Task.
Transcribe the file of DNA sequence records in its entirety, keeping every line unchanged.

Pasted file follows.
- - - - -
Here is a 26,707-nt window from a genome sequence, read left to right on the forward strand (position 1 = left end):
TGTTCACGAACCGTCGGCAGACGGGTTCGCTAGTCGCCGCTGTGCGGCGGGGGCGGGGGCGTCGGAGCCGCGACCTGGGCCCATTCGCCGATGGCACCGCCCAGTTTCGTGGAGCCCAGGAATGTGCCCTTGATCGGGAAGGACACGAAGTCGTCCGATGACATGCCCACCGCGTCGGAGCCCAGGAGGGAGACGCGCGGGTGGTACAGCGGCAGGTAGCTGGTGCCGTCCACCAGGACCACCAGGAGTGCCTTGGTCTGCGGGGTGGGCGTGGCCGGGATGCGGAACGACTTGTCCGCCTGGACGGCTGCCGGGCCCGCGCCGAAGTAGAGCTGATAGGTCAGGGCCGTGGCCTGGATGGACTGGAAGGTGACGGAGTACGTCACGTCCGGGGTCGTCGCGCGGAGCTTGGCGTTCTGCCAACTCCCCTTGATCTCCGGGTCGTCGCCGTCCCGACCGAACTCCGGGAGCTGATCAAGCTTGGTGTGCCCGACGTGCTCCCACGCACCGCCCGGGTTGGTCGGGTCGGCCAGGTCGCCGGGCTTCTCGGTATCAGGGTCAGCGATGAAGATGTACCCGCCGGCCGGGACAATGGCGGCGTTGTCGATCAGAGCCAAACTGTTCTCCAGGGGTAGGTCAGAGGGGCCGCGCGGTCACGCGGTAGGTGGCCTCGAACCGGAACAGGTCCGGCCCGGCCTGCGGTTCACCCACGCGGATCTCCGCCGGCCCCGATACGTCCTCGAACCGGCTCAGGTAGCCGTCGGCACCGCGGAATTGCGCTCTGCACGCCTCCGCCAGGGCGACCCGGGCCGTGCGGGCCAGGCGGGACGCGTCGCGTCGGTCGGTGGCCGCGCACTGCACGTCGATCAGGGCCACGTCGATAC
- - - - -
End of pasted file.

Here is a 26,707-nt window from a genome sequence, read left to right on the forward strand (position 1 = left end):
TGTTCACGAACCGTCGGCAGACGGGTTCGCTAGTCGCCGCTGTGCGGCGGGGGCGGGGGCGTCGGAGCCGCGACCTGGGCCCATTCGCCGATGGCACCGCCCAGTTTCGTGGAGCCCAGGAATGTGCCCTTGATCGGGAAGGACACGAAGTCGTCCGATGACATGCCCACCGCGTCGGAGCCCAGGAGGGAGACGCGCGGGTGGTACAGCGGCAGGTAGCTGGTGCCGTCCACCAGGACCACCAGGAGTGCCTTGGTCTGCGGGGTGGGCGTGGCCGGGATGCGGAACGACTTGTCCGCCTGGACGGCTGCCGGGCCCGCGCCGAAGTAGAGCTGATAGGTCAGGGCCGTGGCCTGGATGGACTGGAAGGTGACGGAGTACGTCACGTCCGGGGTCGTCGCGCGGAGCTTGGCGTTCTGCCAACTCCCCTTGATCTCCGGGTCGTCGCCGTCCCGACCGAACTCCGGGAGCTGATCAAGCTTGGTGTGCCCGACGTGCTCCCACGCACCGCCCGGGTTGGTCGGGTCGGCCAGGTCGCCGGGCTTCTCGGTATCAGGGTCAGCGATGAAGATGTACCCGCCGGCCGGGACAATGGCGGCGTTGTCGATCAGAGCCAAACTGTTCTCCAGGGGTAGGTCAGAGGGGCCGCGCGGTCACGCGGTAGGTGGCCTCGAACCGGAACAGGTCCGGCCCGGCCTGCGGTTCACCCACGCGGATCTCCGCCGGCCCCGATACGTCCTCGAACCGGCTCAGGTAGCCGTCGGCACCGCGGAATTGCGCTCTGCACGCCTCCGCCAGGGCGACCCGGGCCGTGCGGGCCAGGCGGGACGCGTCGCGTCGGTCGGTGGCCGCGCACTGCACGTCGATCAGGGCCACGTCGATAC